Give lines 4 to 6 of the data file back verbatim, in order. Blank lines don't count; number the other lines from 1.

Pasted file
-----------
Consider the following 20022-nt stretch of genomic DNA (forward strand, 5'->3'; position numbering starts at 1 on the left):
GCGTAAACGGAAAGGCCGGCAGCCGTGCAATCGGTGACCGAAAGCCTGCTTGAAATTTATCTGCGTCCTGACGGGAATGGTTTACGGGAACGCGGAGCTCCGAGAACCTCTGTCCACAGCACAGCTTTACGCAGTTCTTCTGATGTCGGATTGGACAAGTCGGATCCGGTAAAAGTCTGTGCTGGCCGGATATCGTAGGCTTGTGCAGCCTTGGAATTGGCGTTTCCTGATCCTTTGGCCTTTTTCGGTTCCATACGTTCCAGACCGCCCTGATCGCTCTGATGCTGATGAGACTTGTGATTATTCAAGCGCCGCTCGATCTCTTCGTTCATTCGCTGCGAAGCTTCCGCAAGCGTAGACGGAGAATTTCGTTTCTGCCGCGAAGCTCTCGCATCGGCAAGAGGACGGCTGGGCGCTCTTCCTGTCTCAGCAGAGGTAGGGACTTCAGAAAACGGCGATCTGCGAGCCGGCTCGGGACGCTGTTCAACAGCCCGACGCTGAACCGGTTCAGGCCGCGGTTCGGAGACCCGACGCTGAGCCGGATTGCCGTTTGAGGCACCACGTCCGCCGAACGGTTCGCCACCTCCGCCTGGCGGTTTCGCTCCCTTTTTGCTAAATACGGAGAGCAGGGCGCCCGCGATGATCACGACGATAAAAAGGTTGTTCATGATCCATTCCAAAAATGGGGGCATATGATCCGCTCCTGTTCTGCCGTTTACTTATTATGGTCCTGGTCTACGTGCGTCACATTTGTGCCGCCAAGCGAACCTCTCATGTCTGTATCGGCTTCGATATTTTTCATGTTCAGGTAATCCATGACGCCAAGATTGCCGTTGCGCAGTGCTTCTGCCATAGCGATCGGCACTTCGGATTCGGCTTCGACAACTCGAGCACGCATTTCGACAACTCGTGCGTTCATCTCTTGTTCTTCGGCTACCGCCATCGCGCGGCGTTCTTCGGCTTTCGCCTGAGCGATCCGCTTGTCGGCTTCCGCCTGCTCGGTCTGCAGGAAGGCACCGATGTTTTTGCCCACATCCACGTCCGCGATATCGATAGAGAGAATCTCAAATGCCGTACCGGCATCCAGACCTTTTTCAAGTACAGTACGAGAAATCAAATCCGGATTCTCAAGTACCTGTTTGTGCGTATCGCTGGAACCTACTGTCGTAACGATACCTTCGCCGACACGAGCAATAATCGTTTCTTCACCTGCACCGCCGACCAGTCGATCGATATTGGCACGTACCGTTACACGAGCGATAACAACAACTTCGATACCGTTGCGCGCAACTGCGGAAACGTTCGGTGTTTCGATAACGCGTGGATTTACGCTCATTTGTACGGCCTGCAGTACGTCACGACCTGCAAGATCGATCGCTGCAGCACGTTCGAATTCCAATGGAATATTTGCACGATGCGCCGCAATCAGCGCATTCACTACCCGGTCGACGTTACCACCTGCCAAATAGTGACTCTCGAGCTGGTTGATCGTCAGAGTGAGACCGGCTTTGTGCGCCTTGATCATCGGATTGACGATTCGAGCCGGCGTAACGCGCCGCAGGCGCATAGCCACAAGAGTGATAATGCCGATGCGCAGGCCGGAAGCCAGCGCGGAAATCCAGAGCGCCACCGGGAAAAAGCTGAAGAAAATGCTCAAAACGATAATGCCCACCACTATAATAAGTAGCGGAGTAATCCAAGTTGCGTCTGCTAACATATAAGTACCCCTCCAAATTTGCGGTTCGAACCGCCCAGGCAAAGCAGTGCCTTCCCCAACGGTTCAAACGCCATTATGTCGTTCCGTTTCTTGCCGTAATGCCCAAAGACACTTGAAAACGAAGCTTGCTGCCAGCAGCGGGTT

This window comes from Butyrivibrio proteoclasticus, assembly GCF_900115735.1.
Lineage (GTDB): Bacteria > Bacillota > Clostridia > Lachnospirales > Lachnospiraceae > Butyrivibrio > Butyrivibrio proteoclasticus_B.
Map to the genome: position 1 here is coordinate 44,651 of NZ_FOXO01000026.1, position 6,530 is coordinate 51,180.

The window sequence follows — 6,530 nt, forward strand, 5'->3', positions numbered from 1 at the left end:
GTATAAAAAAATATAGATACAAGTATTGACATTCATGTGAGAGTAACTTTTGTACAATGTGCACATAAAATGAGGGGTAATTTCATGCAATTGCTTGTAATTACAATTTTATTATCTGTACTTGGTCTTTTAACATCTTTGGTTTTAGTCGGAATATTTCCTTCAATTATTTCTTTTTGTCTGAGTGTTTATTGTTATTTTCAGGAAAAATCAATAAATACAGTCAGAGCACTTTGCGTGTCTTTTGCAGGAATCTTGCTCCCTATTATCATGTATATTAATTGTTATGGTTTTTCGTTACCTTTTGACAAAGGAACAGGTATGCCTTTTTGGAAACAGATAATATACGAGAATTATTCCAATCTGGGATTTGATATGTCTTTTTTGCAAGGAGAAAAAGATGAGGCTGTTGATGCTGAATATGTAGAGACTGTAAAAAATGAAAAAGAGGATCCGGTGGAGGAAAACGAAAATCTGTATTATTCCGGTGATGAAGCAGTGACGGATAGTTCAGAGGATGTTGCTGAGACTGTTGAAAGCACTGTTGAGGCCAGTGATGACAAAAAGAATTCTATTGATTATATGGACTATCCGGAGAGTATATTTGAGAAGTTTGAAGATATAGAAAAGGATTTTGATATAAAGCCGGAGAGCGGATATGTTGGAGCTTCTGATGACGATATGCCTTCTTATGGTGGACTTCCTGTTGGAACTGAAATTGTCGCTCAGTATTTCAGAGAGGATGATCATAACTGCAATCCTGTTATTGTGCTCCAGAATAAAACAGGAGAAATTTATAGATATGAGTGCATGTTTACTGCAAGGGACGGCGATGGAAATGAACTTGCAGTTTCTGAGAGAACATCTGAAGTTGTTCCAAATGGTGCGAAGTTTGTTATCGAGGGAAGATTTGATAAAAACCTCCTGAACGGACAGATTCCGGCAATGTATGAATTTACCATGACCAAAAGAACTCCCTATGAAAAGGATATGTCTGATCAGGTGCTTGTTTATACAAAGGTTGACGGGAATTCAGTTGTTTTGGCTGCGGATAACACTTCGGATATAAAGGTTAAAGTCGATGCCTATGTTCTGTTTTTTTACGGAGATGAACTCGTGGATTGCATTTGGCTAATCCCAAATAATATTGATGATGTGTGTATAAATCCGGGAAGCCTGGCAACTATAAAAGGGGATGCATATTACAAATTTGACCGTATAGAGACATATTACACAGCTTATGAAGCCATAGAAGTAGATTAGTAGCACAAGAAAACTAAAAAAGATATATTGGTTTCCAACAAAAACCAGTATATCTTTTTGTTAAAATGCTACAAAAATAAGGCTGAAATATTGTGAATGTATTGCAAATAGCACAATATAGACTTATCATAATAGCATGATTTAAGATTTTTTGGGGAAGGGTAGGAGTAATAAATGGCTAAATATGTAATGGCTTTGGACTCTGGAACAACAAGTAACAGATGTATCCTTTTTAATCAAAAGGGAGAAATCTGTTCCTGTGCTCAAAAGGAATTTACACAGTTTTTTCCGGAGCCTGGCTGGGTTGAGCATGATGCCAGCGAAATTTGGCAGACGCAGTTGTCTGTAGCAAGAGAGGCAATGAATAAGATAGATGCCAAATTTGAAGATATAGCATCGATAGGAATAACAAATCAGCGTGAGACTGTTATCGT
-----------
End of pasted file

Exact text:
Lineage (GTDB): Bacteria > Bacillota > Clostridia > Lachnospirales > Lachnospiraceae > Butyrivibrio > Butyrivibrio proteoclasticus_B.
Map to the genome: position 1 here is coordinate 44,651 of NZ_FOXO01000026.1, position 6,530 is coordinate 51,180.

The window sequence follows — 6,530 nt, forward strand, 5'->3', positions numbered from 1 at the left end: